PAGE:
Like I said, I don’t just photograph trains. My main objective is to capture and convey the traveller’s impressions of the journey. For example, to highlight the surrounding scenery, I may focus on the flowers in the landscape while blurring the train or the railroad. Sometimes I may not even include the train in the composition. So, even though I am a railway photographer, I sometimes weaken the “powerful” image of the train in order to make the character of that travel experience stand out.


Thomas Hoepker once said: “Feet are a photographer’s most important tool”. You are on the road a lot. Do you agree with Hoepker’s statement? And, where do you look for and find your subjects?


I basically share that view. No matter how adept one is at searching the Internet or scouting out potential locations with Google Maps, it will never equal the experience of standing in the actual location. The camera only sees and captures the objects that appear in front of it and are visible to the eye; but my subject is invisible and, in order to express that in my photography, I need to feel the air and use my five senses to decide what is necessary and what is not. So for me, finding the perfect spot is about feeling and deciding how I can best convey the charm of the scenery, and not about shooting from a designated, popular vantage point. In other words, I don’t want to “take” pictures, I want to convey what I see.


You’ve worked a lot with the Leica SL2. What was your experience with it, especially in reference to speed, which is a central element of your work?


I’ve been using the Leica SL2 for many of my high-speed shots – including shots of high-speed bullet trains – and it has been a very satisfying experience, particularly in terms of its quick shooting capability and exceptional AF performance. I also liked that, while the Leica SL2 features the latest technology, it retains that unique Leica quality in its construction, and the “feel” of the legendary Leica M model. I’ve also been quite impressed with the quality of the SL lens: no distortion whatsoever.


The trains in your images also seem to be revealing the history of railways. We see everything from old trains to hyper-modern ones, while nature always remains the same. Can this also be considered the essence of your photographic essay?


During my student days I would go on rail trips for weeks, taking advantage of school vacations and a student rail pass. Many years have passed now, and though I am in my fifties, I vividly remember the excitement I used to feel back then. In fact, that boyhood excitement has never left me, and it is my hope that more young photographers will discover the charm and appeal of trains and railroads, and find them as fascinating as I do. I think rail travel is the best way to discover the charm of the ever-colourful Japanese natural landscape as it changes with the seasons. Basically, that’s what I want to convey in my photography.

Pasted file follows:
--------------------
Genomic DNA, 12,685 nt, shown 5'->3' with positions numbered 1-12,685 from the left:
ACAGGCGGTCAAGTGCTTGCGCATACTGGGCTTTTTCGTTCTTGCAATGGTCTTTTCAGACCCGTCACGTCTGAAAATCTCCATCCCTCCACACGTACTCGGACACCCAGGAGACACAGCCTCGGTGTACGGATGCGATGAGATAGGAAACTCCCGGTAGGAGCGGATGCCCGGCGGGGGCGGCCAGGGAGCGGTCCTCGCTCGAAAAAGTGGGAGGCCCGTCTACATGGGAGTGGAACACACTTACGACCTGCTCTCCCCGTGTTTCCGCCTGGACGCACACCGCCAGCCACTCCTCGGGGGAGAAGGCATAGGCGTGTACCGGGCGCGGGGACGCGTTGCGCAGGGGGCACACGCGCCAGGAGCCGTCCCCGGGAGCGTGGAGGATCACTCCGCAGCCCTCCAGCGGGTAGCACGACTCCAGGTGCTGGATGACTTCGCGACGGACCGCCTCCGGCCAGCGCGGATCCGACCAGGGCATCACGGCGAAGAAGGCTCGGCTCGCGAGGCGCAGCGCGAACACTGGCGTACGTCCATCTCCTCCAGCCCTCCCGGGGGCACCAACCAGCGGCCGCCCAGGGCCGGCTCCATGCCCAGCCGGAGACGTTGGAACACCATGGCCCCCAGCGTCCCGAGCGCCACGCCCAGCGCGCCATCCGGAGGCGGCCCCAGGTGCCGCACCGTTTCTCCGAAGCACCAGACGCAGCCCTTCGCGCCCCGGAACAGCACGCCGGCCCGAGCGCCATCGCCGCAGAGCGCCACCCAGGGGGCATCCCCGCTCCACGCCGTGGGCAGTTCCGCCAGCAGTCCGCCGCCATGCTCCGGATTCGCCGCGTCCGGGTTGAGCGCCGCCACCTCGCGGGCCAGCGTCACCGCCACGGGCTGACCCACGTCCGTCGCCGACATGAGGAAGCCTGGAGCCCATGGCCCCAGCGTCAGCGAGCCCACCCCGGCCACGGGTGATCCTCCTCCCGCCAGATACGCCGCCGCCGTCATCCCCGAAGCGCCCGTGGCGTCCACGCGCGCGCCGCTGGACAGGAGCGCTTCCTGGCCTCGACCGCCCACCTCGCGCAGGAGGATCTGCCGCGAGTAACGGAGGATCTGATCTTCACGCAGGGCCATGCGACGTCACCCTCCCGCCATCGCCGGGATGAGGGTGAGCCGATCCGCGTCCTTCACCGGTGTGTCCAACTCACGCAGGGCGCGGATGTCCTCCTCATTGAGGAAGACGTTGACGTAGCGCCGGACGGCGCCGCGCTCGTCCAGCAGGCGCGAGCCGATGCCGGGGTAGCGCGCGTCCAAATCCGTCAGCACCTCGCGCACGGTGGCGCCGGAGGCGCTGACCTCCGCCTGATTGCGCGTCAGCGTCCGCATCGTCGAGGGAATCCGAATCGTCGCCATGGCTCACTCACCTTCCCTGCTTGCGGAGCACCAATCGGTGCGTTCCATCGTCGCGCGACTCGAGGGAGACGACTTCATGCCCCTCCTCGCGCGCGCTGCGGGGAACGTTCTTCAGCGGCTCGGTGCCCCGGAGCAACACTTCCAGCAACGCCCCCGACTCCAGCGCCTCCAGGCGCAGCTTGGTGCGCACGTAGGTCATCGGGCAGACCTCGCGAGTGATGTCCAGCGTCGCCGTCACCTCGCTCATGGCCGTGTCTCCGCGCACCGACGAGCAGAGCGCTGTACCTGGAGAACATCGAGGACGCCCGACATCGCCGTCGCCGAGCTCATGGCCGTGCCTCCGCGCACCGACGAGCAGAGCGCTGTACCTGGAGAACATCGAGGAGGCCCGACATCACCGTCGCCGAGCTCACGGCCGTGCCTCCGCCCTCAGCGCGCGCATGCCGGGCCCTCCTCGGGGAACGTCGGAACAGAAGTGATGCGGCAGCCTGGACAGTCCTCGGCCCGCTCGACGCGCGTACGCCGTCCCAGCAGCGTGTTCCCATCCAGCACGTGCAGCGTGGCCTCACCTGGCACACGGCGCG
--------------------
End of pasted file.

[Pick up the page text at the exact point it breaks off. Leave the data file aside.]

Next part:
Seiya Nakai was born in Tokyo in 1967. He focuses not only on railway trains, but on any and all railway-related subjects, which he photographs from a unique point of view. He has defined new genres of railway photography, such as One Railway a Day and Yurutetsu (Relaxing Railway). Since 2004, he has been working on his One Railway a Day! blog, where he takes one railway picture a day without fail. In addition to advertising and magazine photography, he is active in a variety of fields such as lectures and television appearances. He is also the representative for Foto Nakai, Inc. In 2015, Nakai received the Kodansha Publishing Culture Award and Photography Award, and the Photographic Society of Japan Newcomer Award. His books and photography collections include titles such as the DSLR Camera and Photo Textbook, Dream Train (Impress Japan), Yurutetsu (Cleo), and Toden Arakawa Line Photo Stroll (Genkosha). Nakai’s Tokyo Arakawa-ku railway photography gallery, and the Yurutetsu Gallery shop, opened in May 2018.